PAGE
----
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Our son’s life journey with a blanket


Susan Clabby

It started out as an inexpensive baby blanket. The kind that arrives, not nestled in a tissue-lined gift box, but prepackaged in plastic, available in bulk.

Friends and relatives had given me lots of these when my older children were born. Because still other friends gave us beautiful jacquards and heirloom hand knits, this one had been stored in the linen closet in its original plastic envelope until an extra layer might be needed. After all, babies are messy and occasionally get ahead of the curve in the laundry cycle.

When Tommy was born, our first boy after three girls, he received toy tools, a cowboy hat and chaps, size 1 black Converse high tops and every conceivable garment for a baby interpreted in denim. He also received baseball caps and gloves, even an actual baseball, caught at a Yankees game on the day he was born.

Because these offerings were not long on practicality, Tommy was swaddled in hand-me-downs. Eventually, I went to the linen closet for the replacement stock that would become his blankie.

Our daughters, Katie, Tess and Lucy, comforted themselves with a teddy bear, a snowman and a bunny. Their blankets usually became parachutes or hammocks for their dolls.

Tommy, on the other hand, wrapped himself in his blankie like a silkworm in its own thread. He was often musty with sweat after a long night spent mummified in his blankie. As he grew, he stretched the blanket to its limits, tucking it around his feet while still clutching handfuls of it around his face. The thermal weave became looser and less thermal.

By the time Tommy was 5, the holes in his blankie were big enough for me to worry that his head could get caught in it while he slept. I gently suggested he choose another blanket to take to bed.

"Just sew it, Mommy," he declared.

I knew that straight seams would render the blanket misshapen and bunched in the middle and patching would introduce a foreign fabric of unfamiliar texture. I decided to find a replacement. It was a basic enough style, albeit from some eight to 10 years before. And how much could baby blankets vary?

Knowing Tommy would have to feel good about the new blanket, I took him shopping. We went to Babies 'R Us and several mass marketers but came home frustrated. Next, we went to stores-of which I was previously unaware-called Cradles of Distinction and Mostly Handmade. I let Tommy examine every blanket and would have been willing to pay the absurd prices if he could just choose one. Each time, he would bite his lip in anticipation, grasp a blanket between his thumb and forefinger, give it a light rub and then shake his head in disappointment, turn and walk away.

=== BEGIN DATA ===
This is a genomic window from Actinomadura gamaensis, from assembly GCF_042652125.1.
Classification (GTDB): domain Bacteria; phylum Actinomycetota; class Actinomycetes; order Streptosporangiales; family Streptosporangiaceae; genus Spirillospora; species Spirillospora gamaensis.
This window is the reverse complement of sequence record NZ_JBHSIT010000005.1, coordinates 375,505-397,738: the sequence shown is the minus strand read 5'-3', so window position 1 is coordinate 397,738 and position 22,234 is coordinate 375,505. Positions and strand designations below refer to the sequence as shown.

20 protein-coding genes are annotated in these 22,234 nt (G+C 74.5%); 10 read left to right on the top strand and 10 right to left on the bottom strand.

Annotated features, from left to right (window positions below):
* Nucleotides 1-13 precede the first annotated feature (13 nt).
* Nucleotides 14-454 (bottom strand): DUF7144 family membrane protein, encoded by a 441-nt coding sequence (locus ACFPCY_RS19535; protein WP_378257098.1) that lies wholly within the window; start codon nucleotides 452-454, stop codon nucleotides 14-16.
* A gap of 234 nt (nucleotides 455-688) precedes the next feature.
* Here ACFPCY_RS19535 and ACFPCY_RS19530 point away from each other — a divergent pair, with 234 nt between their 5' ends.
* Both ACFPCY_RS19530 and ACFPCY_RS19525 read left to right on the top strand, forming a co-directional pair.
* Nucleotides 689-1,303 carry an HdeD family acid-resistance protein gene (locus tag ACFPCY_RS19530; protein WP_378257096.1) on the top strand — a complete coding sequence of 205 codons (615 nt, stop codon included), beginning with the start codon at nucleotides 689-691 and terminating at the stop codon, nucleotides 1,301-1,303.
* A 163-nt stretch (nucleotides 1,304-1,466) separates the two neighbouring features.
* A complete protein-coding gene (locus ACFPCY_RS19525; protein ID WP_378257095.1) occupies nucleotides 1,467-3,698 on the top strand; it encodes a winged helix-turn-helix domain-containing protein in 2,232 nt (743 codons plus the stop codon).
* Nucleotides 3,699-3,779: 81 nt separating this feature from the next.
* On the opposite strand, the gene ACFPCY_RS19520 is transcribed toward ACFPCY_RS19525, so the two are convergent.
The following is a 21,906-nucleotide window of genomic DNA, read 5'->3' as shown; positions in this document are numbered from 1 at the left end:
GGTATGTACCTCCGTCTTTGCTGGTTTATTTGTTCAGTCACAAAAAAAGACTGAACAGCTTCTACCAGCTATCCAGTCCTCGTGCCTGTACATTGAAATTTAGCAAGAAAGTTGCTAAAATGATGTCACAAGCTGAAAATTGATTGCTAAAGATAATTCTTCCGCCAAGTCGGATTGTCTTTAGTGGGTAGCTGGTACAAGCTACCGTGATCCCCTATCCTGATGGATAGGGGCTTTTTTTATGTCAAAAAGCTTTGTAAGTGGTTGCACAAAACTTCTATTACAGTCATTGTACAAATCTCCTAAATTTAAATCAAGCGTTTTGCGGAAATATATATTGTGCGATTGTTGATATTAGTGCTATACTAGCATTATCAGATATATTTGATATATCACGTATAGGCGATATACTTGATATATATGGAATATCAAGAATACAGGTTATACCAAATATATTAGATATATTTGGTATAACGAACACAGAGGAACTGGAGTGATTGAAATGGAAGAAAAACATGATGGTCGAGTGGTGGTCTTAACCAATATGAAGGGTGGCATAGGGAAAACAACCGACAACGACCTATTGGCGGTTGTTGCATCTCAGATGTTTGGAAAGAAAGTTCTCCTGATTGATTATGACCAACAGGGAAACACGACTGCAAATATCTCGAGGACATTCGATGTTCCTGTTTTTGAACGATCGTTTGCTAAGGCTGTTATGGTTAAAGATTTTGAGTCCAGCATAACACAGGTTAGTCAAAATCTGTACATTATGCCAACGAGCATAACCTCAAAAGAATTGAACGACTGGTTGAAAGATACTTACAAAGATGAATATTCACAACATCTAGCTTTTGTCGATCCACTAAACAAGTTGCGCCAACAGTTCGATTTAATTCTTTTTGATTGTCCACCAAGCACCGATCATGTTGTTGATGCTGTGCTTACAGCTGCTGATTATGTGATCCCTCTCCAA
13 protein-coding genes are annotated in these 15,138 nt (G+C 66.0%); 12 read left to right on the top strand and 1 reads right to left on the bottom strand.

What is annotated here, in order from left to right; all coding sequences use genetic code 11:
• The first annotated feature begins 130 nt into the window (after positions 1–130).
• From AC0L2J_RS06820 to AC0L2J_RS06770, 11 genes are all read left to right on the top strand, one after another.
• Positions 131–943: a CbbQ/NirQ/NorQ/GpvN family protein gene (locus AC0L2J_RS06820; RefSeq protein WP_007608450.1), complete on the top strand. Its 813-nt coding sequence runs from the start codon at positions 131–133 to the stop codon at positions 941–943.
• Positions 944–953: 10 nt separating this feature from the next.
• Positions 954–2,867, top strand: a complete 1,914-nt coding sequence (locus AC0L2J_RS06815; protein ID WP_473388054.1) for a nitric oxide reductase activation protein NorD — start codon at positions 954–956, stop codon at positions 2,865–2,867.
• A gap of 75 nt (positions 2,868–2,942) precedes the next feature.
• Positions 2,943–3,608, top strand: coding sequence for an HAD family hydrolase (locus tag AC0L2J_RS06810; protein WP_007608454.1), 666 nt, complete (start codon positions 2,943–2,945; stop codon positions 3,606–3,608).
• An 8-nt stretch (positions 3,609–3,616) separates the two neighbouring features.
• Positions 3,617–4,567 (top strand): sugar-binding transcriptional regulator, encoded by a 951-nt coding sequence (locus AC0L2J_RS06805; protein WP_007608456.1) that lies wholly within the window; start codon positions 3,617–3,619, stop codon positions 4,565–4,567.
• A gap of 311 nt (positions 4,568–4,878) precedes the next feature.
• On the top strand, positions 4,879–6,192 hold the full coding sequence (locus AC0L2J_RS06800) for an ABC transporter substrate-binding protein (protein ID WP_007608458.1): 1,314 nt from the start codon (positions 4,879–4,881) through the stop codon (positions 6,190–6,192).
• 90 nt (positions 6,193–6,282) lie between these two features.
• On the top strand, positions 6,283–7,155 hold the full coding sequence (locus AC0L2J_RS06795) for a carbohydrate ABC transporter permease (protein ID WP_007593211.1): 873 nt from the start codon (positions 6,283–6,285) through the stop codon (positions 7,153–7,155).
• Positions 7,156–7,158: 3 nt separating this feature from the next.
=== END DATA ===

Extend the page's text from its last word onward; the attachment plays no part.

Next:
One early fall evening, around the time Tommy turned 6, we invited some friends over for a barbecue. The Olvany family showed up with their new baby, Kelly. She was their fourth child and, like our fifth, not so much a surprise as an afterthought … seven years after, in her case.

Kendra, the relaxed mom, plopped Kelly down on the grass among the other kids, tossing down a light blanket. Tommy appeared mesmerized so I got down on my knees with him. Then I saw it. Kelly's blanket was an exact match for the blanket Tommy's had once been, the same cotton weave, the same pastel plaid. Our eyes met and we nodded in wordless recognition.

I casually mentioned to Kendra that Tommy had the same blanket and asked her if she knew what store it had come from.

"Oh, that blanket?" she shrugged. "I just grabbed it out of the linen closet on our way out … I think it's probably been in there since one of the boys was born."

I let the whole story spew out; our blanket's similar vintage origin, the shopping expeditions, Tommy's inability to trade in his ragged blankie for anything else. Kendra unceremoniously picked up her baby and held out the blanket for me to claim.

"No, really, I … we couldn't …"

"Please, take it. I want you to."

"Hold on," I blurted as I ran inside, returning with a thick knit blanket in pristine condition. The exchange was made. Tommy reverently carried his new blankie inside, and Kendra and I sat down on the deck. As she began to wrap Kelly in her new blanket she hesitated.

"Oh my God, 'Laura Ashley'? Susan, this is way too nice of a blanket. No way is this a fair trade!"

"Believe me Kendra, we got the better half of the deal."

Later that night, I found Tommy sobbing into his pillow.

"I can't do it," he choked, "I can't take the baby's blanket."

"Oh, sweetheart, the baby's sleeping right now under the blanket we gave her. Some day she'll probably love that blanket as much as you love yours," I said, even though I thought it unlikely.

Susan Clabby is a personal trainer who lives with her husband of 21 years and their five children in Wilmette. Her writer's ambition is to bring back the rhyme in poetry and her life's ambition is to be excellent to everyone.

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